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Christopher Lee, Buffalo, New York Native, Explains What it Means to be a Certified Personal Trainer During Post COVID-19

Originally published on medium.com.

About Christopher Lee

Christopher Lee, originally from Buffalo, New York, is a certified personal trainer. Mr. Lee helps his clients build muscle and improve their overall fitness. Christopher supports his clients as they revamp their health and fitness routines, increase their metabolism, and get stronger. His exercise programs and training sessions are designed to help clients build strength, athleticism, and agility so clients can enjoy the activities and sports they love pain-free.
 

Hi Chris, thank you for chatting with us today. You are a certified personal trainer. What inspired you to become one?

I’ve always been interested in fitness. Since childhood, I’ve been practicing martial arts and participating in competitions. I noticed that injuries were prevalent in the field and wanted to learn as much as I could about exercise science and how to train safely and more effectively. So I went to college for it, and after I graduated, I started working at the gym. I got a ton of great experience doing it and learned that I was more passionate about providing value to my clients versus closing sales and selling gym memberships. That realization made me want to start my own business to deliver more value to my clients.
 

As an entrepreneur, you probably have a lot on your plate. What does your typical day look like, and how do you make it productive?

I am a huge fan of morning practices and routines. I always wake up early to have at least two hours to myself. It might sound surprising to some people, but personal trainers have to find time to work out — when I teach, I focus exclusively on my client. I usually exercise in the morning. I also plan my day, read, educate myself, and meditate to set myself up for a successful day.
 

Tell us about one practice that helps you stay on track with your goals.

As I mentioned, I am into planning. I like setting goals for my year, month, and week. Then I follow up daily — what got accomplished and what didn’t. If I don’t complete all of my to-dos, it’s not a big deal. It just means that I can be more efficient, or I need to delegate. Setting goals is a great way to keep yourself motivated and on-track.
 

What is one thing that you always prioritize?

My clients are always at the top of my list. There is no business without clients; everyone knows that. But besides my clients, I prioritize marketing and long-term strategy. I am a firm believer that if you don’t prioritize your long-term goals, you might get stuck in minutiae and never get where you want to be. So I like to focus on the bigger picture.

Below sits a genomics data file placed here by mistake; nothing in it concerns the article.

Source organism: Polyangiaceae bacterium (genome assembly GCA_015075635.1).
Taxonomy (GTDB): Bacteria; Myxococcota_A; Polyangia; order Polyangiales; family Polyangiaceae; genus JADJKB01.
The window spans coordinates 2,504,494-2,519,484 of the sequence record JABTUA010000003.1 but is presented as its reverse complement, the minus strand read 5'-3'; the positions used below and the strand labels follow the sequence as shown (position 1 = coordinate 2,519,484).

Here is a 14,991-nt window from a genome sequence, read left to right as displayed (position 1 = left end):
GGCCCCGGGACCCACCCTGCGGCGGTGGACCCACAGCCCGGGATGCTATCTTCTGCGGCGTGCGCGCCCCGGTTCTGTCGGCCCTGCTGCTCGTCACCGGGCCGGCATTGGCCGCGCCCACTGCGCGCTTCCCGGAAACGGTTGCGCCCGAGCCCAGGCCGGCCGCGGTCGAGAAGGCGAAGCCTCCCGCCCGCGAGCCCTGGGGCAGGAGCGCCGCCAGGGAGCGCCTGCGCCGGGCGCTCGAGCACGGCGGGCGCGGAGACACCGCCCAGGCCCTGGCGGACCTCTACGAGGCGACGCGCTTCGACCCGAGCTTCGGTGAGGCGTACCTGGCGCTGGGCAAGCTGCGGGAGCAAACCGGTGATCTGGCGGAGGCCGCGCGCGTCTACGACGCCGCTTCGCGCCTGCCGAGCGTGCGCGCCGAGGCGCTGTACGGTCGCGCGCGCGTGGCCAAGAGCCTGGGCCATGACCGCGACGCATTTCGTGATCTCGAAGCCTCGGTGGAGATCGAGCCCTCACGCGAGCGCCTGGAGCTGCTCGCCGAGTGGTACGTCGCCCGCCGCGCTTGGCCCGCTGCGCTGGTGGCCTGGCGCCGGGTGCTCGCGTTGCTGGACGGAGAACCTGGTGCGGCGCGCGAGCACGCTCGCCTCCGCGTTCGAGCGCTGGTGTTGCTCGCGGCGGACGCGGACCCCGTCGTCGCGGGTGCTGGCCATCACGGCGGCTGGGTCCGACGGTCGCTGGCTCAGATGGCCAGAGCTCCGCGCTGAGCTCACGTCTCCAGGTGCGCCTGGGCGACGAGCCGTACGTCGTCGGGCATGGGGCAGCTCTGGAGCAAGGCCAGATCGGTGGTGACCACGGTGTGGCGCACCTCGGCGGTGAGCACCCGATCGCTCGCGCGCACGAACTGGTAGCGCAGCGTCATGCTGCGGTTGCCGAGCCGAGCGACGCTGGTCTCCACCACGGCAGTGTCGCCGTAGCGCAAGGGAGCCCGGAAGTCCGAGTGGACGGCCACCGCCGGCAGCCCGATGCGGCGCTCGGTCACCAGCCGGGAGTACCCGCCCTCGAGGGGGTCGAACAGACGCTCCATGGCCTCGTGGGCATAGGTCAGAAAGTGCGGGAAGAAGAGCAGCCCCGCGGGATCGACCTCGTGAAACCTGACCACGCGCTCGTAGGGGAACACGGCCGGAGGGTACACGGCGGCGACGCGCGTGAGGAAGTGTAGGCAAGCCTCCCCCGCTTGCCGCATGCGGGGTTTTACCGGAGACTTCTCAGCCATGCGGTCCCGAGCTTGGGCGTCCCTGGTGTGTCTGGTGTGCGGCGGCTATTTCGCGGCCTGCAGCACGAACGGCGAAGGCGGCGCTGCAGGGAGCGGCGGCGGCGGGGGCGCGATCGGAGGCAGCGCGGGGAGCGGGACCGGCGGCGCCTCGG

Speaking of the bigger picture, COVID-19 has negatively impacted many small businesses. What are your predictions for the fitness industry?

I think we will recover from this, I genuinely do. I hear many people saying that gyms will never reopen, and people will never work out indoors, but I don’t think that’s the case. I know gyms and fitness centers are going to have to pivot. But personal training is never going to disappear. It’s the same thing as claiming that doctors or nutritionists will go out of business because there is enough information on the web. If you are looking for a scientific approach and someone who knows what they are doing, you will find a way to connect with a specialist. It doesn’t matter if it’s in-person or virtually. The top specialists will always be in demand. So, be one of the best in your field!

The trends? I believe more and more people are going to want to be healthier. COVID-19 shook up quite a few people who have underlying conditions. It’s always been apparent that staying in shape is not just a luxury or a matter of physical appearance. It’s a necessity. I look forward to more people making their health the top priority.
 

That’s a great vision, Chris. As someone who works with many clients on their rehabilitation, what’s your approach?

I think for many clients who are in the rehabilitation phase, the main goal is to recover. Some people are eager to get back to their normal activities, so they want to do more; other clients are afraid of another injury, so they sometimes want to take things slower. My role as their trainer is to educate my clients to give them peace of mind. That’s the number one focus. Number two is recognizing when it’s time to enhance the practice and when it’s time to stick to the basics. It all depends on a specific individual, their injury, their recovery speed, personality, and lifestyle.
 

That’s a great approach. Tell us about a mistake that taught you the most in retrospect.

I’ve seen how many people have injured themselves by not exercising correctly. I got injured quite a bit too when I was a teenager. As a teenager, you usually don’t think about the consequences — you want to jump back into your usual routines and activities. I made the mistake of not taking the time to rehabilitate adequately after fracturing my wrist. It still aches sometimes to this day. But it always reminds me that the best way to recover from an injury is never to get it in the first place.
 

What is one thing you recommend all personal trainers do to keep their clients happy?

The most important goal should be finding your niche and learning as much as you can about your ideal client. It’s critical to understand what they want and how you can best serve them. It takes more time and effort than just focusing on sales. But I believe this approach is more sustainable long-term. I get referral business all the time, and it’s the best feeling when you helped someone recover and get back to it, and they recommend you to their friends and family. It’s a rewarding feeling.

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